Authentic Cantonese Roast Duck

Classic Cantonese roast duck

Jen Voo Photography / Moment / Getty Images

  • Total: 90 mins
  • Prep: 30 mins
  • Cook: 60 mins
  • Air-Dry: 6 hrs
  • Servings: 4 to 6 servings
Nutritional Guidelines (per serving)
90 Calories
3g Fat
15g Carbs
1g Protein
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Nutrition Facts
Servings: 4 to 6
Amount per serving
Calories 90
% Daily Value*
Total Fat 3g 4%
Saturated Fat 0g 1%
Cholesterol 1mg 0%
Sodium 855mg 37%
Total Carbohydrate 15g 5%
Dietary Fiber 1g 3%
Total Sugars 8g
Protein 1g
Vitamin C 1mg 6%
Calcium 19mg 1%
Iron 0mg 2%
Potassium 102mg 2%
*The % Daily Value (DV) tells you how much a nutrient in a food serving contributes to a daily diet. 2,000 calories a day is used for general nutrition advice.
(Nutrition information is calculated using an ingredient database and should be considered an estimate.)

This authentic recipe for Cantonese roast duck yields the shiny, reddish-brown-skinned poultry seen hanging in the windows of many Asian markets. Not to be confused with Peking duck, which is traditionally sliced and served with Mandarin pancakes, Cantonese duck is usually served whole, as you'd serve a roasted chicken, and is famous for its tasty meat and bones. Cantonese ducks are stuffed with aromatics and marinades, thus the succulent and flavorful meat.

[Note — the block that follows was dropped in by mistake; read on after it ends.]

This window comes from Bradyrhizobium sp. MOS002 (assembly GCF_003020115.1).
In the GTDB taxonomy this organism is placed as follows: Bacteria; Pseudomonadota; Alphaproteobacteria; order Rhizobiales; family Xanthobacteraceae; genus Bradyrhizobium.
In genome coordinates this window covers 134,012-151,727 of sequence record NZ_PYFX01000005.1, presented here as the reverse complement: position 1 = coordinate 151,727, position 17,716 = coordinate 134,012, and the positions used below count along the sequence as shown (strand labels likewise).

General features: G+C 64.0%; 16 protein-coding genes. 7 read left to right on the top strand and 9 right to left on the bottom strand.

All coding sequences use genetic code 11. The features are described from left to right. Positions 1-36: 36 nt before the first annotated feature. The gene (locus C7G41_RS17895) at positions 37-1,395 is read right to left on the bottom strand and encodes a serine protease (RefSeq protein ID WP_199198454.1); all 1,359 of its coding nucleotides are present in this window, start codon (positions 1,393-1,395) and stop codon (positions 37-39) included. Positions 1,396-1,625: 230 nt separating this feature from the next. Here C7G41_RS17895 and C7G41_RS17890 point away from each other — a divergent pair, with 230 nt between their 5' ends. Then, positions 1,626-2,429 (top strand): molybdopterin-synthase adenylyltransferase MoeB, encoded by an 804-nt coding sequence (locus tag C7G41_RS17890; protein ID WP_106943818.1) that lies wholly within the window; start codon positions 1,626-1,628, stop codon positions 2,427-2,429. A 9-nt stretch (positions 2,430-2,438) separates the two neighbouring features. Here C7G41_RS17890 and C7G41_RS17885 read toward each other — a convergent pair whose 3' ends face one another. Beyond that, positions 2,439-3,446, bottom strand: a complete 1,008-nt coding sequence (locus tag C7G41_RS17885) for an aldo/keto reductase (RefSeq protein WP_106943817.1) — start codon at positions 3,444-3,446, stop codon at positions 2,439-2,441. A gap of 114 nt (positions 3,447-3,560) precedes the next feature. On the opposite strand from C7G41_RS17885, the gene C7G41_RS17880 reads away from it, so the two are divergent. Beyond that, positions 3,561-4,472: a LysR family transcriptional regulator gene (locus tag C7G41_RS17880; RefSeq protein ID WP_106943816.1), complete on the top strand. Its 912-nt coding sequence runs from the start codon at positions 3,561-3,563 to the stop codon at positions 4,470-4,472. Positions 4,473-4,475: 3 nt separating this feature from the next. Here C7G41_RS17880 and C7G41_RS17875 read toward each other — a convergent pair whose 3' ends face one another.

Cantonese roast duck takes a few hours to prep and roast but can be done in a day, so plan accordingly. The crackling crisp skin comes from air-drying the duck prior to roasting. The moist and juicy meat comes from the marinade that is poured into the cavity and sewn in with a needle and string to prevent leakage.

This recipe uses yellow bean sauce, a savory fermented preparation made out of yellow soybeans, which is available at online retailers or specialized Asian markets. Make sure to clear a large space in the fridge as the air-drying requires the duck to be refrigerated for four hours. Although the recipe might seem intimidating at first, when broken down into steps, it's a simple process. Once the duck has been air-dried, it takes less than one hour to roast.


  • 1 (4 1/2-pound) duckling (oven-ready)

  • 2 teaspoons salt

For the Marinade:

  • 1 tablespoon oil

  • 1 tablespoon finely chopped green onion

  • 1 teaspoon finely chopped ginger root

  • 1 tablespoon minced garlic

  • 1 tablespoon superfine sugar

  • 2 tablespoons Chinese rice wine (or dry sherry)

  • 1 tablespoon yellow bean sauce

  • 1 tablespoon hoisin sauce

  • 2 teaspoons five-spice powder

For the Glaze:

  • 1/4 cup maltose syrup (or honey)

  • Optional:

    1/2 teaspoon red food coloring

  • 1 tablespoon rice vinegar

  • 1 cup warm water

Steps to Make It

Note: While there are multiple steps to this recipe, this roast duck is broken down into workable categories to better help you plan for cooking.

Prepare the Duck

  1. Gather the ingredients.

  2. Clean the duck well. Remove the wing tips and the lumps of fat from inside the cavity. Rinse well and pat dry with paper towels.

  3. Rub salt over the entire duck and place it on a ceramic plate in the refrigerator for 2 hours.

Make the Marinade

  1. Gather the ingredients.

  2. Heat the oil in a small skillet. Add the green onion, ginger root, and garlic and sauté until fragrant.

  3. Add the rest of the marinade ingredients, stirring well, and bring to a boil.

  4. Reduce the heat and simmer 2 to 3 minutes.

  5. Remove from the heat and set aside to cool completely.